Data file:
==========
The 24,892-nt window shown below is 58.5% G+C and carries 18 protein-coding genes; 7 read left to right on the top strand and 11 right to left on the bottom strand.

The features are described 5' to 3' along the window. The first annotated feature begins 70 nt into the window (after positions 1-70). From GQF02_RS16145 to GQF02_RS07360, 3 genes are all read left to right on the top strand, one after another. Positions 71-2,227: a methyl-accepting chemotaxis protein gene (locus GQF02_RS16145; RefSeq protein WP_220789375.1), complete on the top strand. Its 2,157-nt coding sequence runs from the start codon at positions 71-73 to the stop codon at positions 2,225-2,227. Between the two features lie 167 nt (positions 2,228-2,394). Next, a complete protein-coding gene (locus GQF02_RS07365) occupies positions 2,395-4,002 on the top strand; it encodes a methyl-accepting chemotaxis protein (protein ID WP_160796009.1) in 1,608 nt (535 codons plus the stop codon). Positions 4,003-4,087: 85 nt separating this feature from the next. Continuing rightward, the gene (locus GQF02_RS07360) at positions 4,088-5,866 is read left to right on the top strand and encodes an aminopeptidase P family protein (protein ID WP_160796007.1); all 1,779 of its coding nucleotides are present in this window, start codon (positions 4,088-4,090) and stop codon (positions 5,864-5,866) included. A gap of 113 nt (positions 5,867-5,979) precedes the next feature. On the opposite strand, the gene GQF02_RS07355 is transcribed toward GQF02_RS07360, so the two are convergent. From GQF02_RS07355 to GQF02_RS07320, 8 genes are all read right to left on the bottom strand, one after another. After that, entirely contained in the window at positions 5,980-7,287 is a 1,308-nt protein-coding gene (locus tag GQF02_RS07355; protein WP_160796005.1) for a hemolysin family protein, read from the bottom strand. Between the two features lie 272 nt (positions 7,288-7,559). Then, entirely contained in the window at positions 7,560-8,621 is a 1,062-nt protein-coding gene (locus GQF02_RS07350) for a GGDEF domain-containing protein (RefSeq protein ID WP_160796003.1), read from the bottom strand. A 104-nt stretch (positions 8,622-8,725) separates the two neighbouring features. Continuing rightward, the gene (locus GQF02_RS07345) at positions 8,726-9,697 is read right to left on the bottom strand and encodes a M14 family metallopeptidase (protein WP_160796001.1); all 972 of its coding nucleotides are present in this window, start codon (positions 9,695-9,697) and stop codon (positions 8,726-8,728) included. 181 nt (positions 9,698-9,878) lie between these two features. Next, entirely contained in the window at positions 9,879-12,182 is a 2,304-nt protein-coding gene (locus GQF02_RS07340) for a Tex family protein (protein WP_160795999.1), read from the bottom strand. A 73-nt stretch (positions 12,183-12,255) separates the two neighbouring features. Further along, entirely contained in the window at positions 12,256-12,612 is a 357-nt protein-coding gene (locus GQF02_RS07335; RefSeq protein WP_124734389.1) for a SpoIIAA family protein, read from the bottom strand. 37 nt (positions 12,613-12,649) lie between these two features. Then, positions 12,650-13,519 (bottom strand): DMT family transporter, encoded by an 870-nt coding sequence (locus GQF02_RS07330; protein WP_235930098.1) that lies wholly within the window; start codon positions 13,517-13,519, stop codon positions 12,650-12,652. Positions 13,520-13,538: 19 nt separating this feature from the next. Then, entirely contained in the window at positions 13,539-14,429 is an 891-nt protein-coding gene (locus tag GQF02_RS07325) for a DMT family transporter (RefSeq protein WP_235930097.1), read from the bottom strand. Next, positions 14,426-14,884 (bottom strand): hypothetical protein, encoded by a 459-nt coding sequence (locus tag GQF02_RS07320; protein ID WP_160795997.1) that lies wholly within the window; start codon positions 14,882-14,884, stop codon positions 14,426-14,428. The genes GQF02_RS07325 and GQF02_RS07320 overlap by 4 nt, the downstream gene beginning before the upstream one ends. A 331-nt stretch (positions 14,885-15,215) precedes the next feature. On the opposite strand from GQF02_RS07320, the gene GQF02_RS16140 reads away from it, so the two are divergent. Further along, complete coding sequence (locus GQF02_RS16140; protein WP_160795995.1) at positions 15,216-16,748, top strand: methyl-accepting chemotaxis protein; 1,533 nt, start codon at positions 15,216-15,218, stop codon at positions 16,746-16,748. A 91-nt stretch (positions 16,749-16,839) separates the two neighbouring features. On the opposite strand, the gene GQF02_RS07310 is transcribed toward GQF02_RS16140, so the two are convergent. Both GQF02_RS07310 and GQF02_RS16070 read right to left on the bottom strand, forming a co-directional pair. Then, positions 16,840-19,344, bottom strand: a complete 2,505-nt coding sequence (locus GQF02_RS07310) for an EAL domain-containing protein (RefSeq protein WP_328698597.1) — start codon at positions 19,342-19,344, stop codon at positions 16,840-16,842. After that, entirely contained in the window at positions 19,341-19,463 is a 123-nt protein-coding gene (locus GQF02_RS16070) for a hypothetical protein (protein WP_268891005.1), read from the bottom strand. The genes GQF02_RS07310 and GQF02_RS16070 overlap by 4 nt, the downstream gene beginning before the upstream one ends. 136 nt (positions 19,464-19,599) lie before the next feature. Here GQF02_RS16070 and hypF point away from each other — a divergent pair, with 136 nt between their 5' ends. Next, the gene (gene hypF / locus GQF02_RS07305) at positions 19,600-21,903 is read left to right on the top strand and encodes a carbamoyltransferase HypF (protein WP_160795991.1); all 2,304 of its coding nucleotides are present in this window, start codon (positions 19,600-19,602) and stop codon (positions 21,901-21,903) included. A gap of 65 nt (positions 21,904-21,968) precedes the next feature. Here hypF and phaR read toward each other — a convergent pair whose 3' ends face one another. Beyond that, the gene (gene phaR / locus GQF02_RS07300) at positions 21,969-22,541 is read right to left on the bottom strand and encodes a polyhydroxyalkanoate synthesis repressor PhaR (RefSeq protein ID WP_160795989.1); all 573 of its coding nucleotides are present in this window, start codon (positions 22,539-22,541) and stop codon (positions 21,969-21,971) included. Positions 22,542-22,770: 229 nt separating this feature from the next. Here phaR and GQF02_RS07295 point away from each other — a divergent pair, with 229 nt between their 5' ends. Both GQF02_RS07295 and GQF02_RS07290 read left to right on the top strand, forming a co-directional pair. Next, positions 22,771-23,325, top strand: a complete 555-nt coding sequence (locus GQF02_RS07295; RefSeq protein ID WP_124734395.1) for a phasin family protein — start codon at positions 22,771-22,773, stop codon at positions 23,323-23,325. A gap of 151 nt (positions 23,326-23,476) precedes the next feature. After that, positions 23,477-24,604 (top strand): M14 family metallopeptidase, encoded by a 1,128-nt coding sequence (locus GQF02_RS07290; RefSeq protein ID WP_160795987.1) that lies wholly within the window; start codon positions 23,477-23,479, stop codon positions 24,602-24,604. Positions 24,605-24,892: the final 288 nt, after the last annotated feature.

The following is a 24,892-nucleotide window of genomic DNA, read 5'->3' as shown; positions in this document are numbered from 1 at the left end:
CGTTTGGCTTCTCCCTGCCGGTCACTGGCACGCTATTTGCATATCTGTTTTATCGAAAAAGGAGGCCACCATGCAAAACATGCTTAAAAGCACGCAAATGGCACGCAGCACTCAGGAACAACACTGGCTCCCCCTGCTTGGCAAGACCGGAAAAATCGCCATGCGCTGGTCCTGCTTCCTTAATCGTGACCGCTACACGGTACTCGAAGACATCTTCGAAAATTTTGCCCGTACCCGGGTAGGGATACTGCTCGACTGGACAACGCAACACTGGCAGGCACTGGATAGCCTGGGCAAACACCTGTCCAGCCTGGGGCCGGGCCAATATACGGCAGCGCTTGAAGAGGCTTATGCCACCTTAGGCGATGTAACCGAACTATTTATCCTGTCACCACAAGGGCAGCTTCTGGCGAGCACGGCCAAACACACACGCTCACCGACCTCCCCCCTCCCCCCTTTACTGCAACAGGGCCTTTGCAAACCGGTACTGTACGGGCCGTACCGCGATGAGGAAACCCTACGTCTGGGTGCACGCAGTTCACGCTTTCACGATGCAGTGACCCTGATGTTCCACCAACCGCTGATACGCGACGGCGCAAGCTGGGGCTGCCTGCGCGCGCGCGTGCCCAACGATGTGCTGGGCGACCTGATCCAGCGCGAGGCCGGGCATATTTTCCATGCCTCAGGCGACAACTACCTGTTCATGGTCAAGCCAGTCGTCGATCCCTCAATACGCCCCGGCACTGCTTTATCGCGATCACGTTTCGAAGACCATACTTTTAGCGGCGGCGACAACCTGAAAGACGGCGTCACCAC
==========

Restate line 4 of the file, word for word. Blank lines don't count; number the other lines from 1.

CGTTTGGCTTCTCCCTGCCGGTCACTGGCACGCTATTTGCATATCTGTTTTATCGAAAAAGGAGGCCACCATGCAAAACATGCTTAAAAGCACGCAAATGGCACGCAGCACTCAGGAACAACACTGGCTCCCCCTGCTTGGCAAGACCGGAAAAATCGCCATGCGCTGGTCCTGCTTCCTTAATCGTGACCGCTACACGGTACTCGAAGACATCTTCGAAAATTTTGCCCGTACCCGGGTAGGGATACTGCTCGACTGGACAACGCAACACTGGCAGGCACTGGATAGCCTGGGCAAACACCTGTCCAGCCTGGGGCCGGGCCAATATACGGCAGCGCTTGAAGAGGCTTATGCCACCTTAGGCGATGTAACCGAACTATTTATCCTGTCACCACAAGGGCAGCTTCTGGCGAGCACGGCCAAACACACACGCTCACCGACCTCCCCCCTCCCCCCTTTACTGCAACAGGGCCTTTGCAAACCGGTACTGTACGGGCCGTACCGCGATGAGGAAACCCTACGTCTGGGTGCACGCAGTTCACGCTTTCACGATGCAGTGACCCTGATGTTCCACCAACCGCTGATACGCGACGGCGCAAGCTGGGGCTGCCTGCGCGCGCGCGTGCCCAACGATGTGCTGGGCGACCTGATCCAGCGCGAGGCCGGGCATATTTTCCATGCCTCAGGCGACAACTACCTGTTCATGGTCAAGCCAGTCGTCGATCCCTCAATACGCCCCGGCACTGCTTTATCGCGATCACGTTTCGAAGACCATACTTTTAGCGGCGGCGACAACCTGAAAGACGGCGTCACCAC